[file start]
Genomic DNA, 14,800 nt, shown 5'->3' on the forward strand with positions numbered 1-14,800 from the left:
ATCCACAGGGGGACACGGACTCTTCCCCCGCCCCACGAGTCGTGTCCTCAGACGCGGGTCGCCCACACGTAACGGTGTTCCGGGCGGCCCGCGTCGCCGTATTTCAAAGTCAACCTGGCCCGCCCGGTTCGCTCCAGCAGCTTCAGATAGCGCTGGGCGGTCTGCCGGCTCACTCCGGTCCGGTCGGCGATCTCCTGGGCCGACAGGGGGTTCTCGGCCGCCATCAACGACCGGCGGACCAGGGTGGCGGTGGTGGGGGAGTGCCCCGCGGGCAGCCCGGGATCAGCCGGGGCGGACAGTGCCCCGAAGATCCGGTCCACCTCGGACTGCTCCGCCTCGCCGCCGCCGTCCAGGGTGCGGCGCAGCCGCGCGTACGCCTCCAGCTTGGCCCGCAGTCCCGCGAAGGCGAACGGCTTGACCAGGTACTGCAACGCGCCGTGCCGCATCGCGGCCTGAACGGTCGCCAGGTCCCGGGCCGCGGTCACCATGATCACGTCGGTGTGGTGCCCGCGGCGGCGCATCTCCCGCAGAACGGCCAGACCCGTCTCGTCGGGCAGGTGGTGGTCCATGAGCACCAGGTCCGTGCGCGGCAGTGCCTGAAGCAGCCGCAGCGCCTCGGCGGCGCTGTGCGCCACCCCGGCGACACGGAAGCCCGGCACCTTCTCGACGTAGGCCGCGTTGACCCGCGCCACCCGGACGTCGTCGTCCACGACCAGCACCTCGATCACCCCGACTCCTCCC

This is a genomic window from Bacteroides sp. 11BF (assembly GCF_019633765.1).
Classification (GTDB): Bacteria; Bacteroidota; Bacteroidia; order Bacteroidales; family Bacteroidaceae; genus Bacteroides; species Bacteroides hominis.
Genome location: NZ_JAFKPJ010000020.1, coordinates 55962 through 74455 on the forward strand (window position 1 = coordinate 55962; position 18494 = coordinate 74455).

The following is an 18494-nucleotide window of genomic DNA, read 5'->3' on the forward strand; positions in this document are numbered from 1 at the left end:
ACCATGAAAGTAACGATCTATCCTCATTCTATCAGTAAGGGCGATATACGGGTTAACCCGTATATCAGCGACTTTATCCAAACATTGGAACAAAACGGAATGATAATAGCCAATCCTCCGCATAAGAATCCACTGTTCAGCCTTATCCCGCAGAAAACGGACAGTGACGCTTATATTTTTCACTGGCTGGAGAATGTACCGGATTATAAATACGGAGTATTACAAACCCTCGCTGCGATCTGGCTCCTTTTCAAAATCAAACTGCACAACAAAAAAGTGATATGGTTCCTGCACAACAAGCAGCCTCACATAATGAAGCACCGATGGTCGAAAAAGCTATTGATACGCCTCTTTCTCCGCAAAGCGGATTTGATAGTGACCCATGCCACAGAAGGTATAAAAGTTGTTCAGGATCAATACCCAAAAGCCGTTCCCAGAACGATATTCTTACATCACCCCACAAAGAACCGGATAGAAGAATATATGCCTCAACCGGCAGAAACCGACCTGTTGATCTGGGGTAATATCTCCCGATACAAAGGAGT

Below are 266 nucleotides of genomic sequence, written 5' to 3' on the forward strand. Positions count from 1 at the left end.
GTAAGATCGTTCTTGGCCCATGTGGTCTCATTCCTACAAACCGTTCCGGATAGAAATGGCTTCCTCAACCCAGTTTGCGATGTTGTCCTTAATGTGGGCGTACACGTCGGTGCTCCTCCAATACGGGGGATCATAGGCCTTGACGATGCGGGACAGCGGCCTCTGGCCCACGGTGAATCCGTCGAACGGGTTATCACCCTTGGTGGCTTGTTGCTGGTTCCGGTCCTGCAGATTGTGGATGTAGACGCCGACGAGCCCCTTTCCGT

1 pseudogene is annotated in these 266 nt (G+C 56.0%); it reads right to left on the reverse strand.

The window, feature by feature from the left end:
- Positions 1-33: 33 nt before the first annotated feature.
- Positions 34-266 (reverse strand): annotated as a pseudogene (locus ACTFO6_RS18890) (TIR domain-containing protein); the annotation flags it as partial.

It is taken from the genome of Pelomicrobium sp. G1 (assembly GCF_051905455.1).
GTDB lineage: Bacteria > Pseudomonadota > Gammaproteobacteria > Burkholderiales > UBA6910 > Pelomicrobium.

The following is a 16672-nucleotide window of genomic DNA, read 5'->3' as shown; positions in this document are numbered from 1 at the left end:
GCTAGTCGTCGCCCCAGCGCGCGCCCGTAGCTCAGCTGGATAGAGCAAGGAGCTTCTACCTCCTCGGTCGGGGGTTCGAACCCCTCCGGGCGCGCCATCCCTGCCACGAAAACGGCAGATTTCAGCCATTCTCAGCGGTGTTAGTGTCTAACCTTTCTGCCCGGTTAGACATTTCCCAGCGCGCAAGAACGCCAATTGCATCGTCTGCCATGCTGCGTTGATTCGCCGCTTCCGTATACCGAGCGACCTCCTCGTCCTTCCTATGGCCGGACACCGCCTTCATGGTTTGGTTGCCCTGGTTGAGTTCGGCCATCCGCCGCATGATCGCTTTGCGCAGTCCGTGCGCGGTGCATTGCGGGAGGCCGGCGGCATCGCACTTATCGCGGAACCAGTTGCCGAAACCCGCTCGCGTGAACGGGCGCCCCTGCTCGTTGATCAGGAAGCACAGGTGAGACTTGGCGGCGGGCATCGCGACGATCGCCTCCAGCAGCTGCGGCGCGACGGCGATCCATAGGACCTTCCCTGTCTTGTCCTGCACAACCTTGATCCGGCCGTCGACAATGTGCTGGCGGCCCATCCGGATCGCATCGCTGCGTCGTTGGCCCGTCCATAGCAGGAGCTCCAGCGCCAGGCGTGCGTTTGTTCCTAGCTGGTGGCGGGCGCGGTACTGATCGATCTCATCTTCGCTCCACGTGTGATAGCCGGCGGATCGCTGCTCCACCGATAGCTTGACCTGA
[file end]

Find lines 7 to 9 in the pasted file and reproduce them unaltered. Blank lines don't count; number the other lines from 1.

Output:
ACCATGAAAGTAACGATCTATCCTCATTCTATCAGTAAGGGCGATATACGGGTTAACCCGTATATCAGCGACTTTATCCAAACATTGGAACAAAACGGAATGATAATAGCCAATCCTCCGCATAAGAATCCACTGTTCAGCCTTATCCCGCAGAAAACGGACAGTGACGCTTATATTTTTCACTGGCTGGAGAATGTACCGGATTATAAATACGGAGTATTACAAACCCTCGCTGCGATCTGGCTCCTTTTCAAAATCAAACTGCACAACAAAAAAGTGATATGGTTCCTGCACAACAAGCAGCCTCACATAATGAAGCACCGATGGTCGAAAAAGCTATTGATACGCCTCTTTCTCCGCAAAGCGGATTTGATAGTGACCCATGCCACAGAAGGTATAAAAGTTGTTCAGGATCAATACCCAAAAGCCGTTCCCAGAACGATATTCTTACATCACCCCACAAAGAACCGGATAGAAGAATATATGCCTCAACCGGCAGAAACCGACCTGTTGATCTGGGGTAATATCTCCCGATACAAAGGAGT

Below are 266 nucleotides of genomic sequence, written 5' to 3' on the forward strand. Positions count from 1 at the left end.
GTAAGATCGTTCTTGGCCCATGTGGTCTCATTCCTACAAACCGTTCCGGATAGAAATGGCTTCCTCAACCCAGTTTGCGATGTTGTCCTTAATGTGGGCGTACACGTCGGTGCTCCTCCAATACGGGGGATCATAGGCCTTGACGATGCGGGACAGCGGCCTCTGGCCCACGGTGAATCCGTCGAACGGGTTATCACCCTTGGTGGCTTGTTGCTGGTTCCGGTCCTGCAGATTGTGGATGTAGACGCCGACGAGCCCCTTTCCGT